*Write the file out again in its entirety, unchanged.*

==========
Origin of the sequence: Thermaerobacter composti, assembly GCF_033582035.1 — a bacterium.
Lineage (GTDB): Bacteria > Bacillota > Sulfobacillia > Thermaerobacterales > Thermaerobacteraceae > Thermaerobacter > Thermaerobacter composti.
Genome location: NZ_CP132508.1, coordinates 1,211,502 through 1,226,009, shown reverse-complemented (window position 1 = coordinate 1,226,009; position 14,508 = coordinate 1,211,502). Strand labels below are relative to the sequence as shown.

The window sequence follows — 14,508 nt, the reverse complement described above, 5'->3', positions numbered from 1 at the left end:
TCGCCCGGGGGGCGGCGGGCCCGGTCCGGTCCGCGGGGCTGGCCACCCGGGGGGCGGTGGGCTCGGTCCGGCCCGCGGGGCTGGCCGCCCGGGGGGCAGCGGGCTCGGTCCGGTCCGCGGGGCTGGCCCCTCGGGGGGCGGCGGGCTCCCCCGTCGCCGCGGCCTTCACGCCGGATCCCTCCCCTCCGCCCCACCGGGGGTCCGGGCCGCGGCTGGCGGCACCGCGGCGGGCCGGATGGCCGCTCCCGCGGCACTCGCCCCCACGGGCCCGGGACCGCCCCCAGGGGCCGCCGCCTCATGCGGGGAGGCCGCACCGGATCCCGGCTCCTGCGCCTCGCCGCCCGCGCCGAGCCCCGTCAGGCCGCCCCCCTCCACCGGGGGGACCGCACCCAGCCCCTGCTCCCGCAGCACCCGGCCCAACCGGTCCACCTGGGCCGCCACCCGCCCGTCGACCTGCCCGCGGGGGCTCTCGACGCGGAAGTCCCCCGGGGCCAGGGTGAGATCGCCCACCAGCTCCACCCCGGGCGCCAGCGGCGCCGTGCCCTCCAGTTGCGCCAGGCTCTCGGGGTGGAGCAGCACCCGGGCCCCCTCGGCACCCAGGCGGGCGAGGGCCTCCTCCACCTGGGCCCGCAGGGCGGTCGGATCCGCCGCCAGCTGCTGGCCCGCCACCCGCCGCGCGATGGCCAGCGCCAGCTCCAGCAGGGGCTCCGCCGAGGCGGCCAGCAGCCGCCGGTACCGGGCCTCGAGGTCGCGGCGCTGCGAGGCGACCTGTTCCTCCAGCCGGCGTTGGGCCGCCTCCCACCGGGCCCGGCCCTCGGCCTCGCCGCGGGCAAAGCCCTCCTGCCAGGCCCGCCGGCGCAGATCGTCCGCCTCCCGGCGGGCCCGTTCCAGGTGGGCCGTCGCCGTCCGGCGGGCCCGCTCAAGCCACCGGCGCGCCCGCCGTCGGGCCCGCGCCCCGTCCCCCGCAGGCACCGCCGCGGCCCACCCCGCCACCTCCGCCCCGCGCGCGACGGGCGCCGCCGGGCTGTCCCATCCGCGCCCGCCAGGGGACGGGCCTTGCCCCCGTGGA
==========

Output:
Origin of the sequence: Thermaerobacter composti, assembly GCF_033582035.1 — a bacterium.
Lineage (GTDB): Bacteria > Bacillota > Sulfobacillia > Thermaerobacterales > Thermaerobacteraceae > Thermaerobacter > Thermaerobacter composti.
Genome location: NZ_CP132508.1, coordinates 1,211,502 through 1,226,009, shown reverse-complemented (window position 1 = coordinate 1,226,009; position 14,508 = coordinate 1,211,502). Strand labels below are relative to the sequence as shown.

The window sequence follows — 14,508 nt, the reverse complement described above, 5'->3', positions numbered from 1 at the left end:
TCGCCCGGGGGGCGGCGGGCCCGGTCCGGTCCGCGGGGCTGGCCACCCGGGGGGCGGTGGGCTCGGTCCGGCCCGCGGGGCTGGCCGCCCGGGGGGCAGCGGGCTCGGTCCGGTCCGCGGGGCTGGCCCCTCGGGGGGCGGCGGGCTCCCCCGTCGCCGCGGCCTTCACGCCGGATCCCTCCCCTCCGCCCCACCGGGGGTCCGGGCCGCGGCTGGCGGCACCGCGGCGGGCCGGATGGCCGCTCCCGCGGCACTCGCCCCCACGGGCCCGGGACCGCCCCCAGGGGCCGCCGCCTCATGCGGGGAGGCCGCACCGGATCCCGGCTCCTGCGCCTCGCCGCCCGCGCCGAGCCCCGTCAGGCCGCCCCCCTCCACCGGGGGGACCGCACCCAGCCCCTGCTCCCGCAGCACCCGGCCCAACCGGTCCACCTGGGCCGCCACCCGCCCGTCGACCTGCCCGCGGGGGCTCTCGACGCGGAAGTCCCCCGGGGCCAGGGTGAGATCGCCCACCAGCTCCACCCCGGGCGCCAGCGGCGCCGTGCCCTCCAGTTGCGCCAGGCTCTCGGGGTGGAGCAGCACCCGGGCCCCCTCGGCACCCAGGCGGGCGAGGGCCTCCTCCACCTGGGCCCGCAGGGCGGTCGGATCCGCCGCCAGCTGCTGGCCCGCCACCCGCCGCGCGATGGCCAGCGCCAGCTCCAGCAGGGGCTCCGCCGAGGCGGCCAGCAGCCGCCGGTACCGGGCCTCGAGGTCGCGGCGCTGCGAGGCGACCTGTTCCTCCAGCCGGCGTTGGGCCGCCTCCCACCGGGCCCGGCCCTCGGCCTCGCCGCGGGCAAAGCCCTCCTGCCAGGCCCGCCGGCGCAGATCGTCCGCCTCCCGGCGGGCCCGTTCCAGGTGGGCCGTCGCCGTCCGGCGGGCCCGCTCAAGCCACCGGCGCGCCCGCCGTCGGGCCCGCGCCCCGTCCCCCGCAGGCACCGCCGCGGCCCACCCCGCCACCTCCGCCCCGCGCGCGACGGGCGCCGCCGGGCTGTCCCATCCGCGCCCGCCAGGGGACGGGCCTTGCCCCCGTGGA